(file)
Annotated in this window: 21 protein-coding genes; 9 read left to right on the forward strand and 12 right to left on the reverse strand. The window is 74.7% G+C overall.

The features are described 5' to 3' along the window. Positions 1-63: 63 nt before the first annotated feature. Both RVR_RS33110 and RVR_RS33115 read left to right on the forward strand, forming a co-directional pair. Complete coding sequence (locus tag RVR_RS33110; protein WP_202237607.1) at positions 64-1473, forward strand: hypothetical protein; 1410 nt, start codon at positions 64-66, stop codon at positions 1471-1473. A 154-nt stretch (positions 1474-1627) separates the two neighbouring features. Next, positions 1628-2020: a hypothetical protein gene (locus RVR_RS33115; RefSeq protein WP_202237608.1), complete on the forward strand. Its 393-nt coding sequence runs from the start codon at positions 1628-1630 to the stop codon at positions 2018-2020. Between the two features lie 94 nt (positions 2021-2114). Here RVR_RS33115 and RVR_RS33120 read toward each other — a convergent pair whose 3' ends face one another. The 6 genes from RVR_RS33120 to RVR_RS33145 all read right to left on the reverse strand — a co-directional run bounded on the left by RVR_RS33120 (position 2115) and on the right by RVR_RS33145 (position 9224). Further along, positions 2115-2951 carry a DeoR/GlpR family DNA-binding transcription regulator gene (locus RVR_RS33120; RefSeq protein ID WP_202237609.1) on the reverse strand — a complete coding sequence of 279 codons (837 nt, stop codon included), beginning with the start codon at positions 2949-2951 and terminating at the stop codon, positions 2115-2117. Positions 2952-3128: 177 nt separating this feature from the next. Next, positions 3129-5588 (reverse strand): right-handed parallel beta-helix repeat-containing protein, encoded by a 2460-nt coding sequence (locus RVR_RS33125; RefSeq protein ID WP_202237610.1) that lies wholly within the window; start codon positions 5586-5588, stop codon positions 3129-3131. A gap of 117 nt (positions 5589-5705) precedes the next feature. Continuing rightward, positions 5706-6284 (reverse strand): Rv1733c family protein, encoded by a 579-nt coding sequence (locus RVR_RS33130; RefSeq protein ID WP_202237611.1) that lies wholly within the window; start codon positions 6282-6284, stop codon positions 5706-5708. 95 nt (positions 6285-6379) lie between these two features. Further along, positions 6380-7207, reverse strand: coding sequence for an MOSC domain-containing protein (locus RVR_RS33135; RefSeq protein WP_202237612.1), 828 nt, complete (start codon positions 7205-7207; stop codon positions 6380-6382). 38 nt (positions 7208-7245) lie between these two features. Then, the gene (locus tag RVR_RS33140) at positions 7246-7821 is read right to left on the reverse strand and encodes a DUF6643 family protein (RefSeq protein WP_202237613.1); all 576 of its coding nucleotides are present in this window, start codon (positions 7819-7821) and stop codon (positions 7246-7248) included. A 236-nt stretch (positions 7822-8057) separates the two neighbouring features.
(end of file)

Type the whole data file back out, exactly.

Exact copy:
Annotated in this window: 21 protein-coding genes; 9 read left to right on the forward strand and 12 right to left on the reverse strand. The window is 74.7% G+C overall.

The features are described 5' to 3' along the window. Positions 1-63: 63 nt before the first annotated feature. Both RVR_RS33110 and RVR_RS33115 read left to right on the forward strand, forming a co-directional pair. Complete coding sequence (locus tag RVR_RS33110; protein WP_202237607.1) at positions 64-1473, forward strand: hypothetical protein; 1410 nt, start codon at positions 64-66, stop codon at positions 1471-1473. A 154-nt stretch (positions 1474-1627) separates the two neighbouring features. Next, positions 1628-2020: a hypothetical protein gene (locus RVR_RS33115; RefSeq protein WP_202237608.1), complete on the forward strand. Its 393-nt coding sequence runs from the start codon at positions 1628-1630 to the stop codon at positions 2018-2020. Between the two features lie 94 nt (positions 2021-2114). Here RVR_RS33115 and RVR_RS33120 read toward each other — a convergent pair whose 3' ends face one another. The 6 genes from RVR_RS33120 to RVR_RS33145 all read right to left on the reverse strand — a co-directional run bounded on the left by RVR_RS33120 (position 2115) and on the right by RVR_RS33145 (position 9224). Further along, positions 2115-2951 carry a DeoR/GlpR family DNA-binding transcription regulator gene (locus RVR_RS33120; RefSeq protein ID WP_202237609.1) on the reverse strand — a complete coding sequence of 279 codons (837 nt, stop codon included), beginning with the start codon at positions 2949-2951 and terminating at the stop codon, positions 2115-2117. Positions 2952-3128: 177 nt separating this feature from the next. Next, positions 3129-5588 (reverse strand): right-handed parallel beta-helix repeat-containing protein, encoded by a 2460-nt coding sequence (locus RVR_RS33125; RefSeq protein ID WP_202237610.1) that lies wholly within the window; start codon positions 5586-5588, stop codon positions 3129-3131. A gap of 117 nt (positions 5589-5705) precedes the next feature. Continuing rightward, positions 5706-6284 (reverse strand): Rv1733c family protein, encoded by a 579-nt coding sequence (locus RVR_RS33130; RefSeq protein ID WP_202237611.1) that lies wholly within the window; start codon positions 6282-6284, stop codon positions 5706-5708. 95 nt (positions 6285-6379) lie between these two features. Further along, positions 6380-7207, reverse strand: coding sequence for an MOSC domain-containing protein (locus RVR_RS33135; RefSeq protein WP_202237612.1), 828 nt, complete (start codon positions 7205-7207; stop codon positions 6380-6382). 38 nt (positions 7208-7245) lie between these two features. Then, the gene (locus tag RVR_RS33140) at positions 7246-7821 is read right to left on the reverse strand and encodes a DUF6643 family protein (RefSeq protein WP_202237613.1); all 576 of its coding nucleotides are present in this window, start codon (positions 7819-7821) and stop codon (positions 7246-7248) included. A 236-nt stretch (positions 7822-8057) separates the two neighbouring features.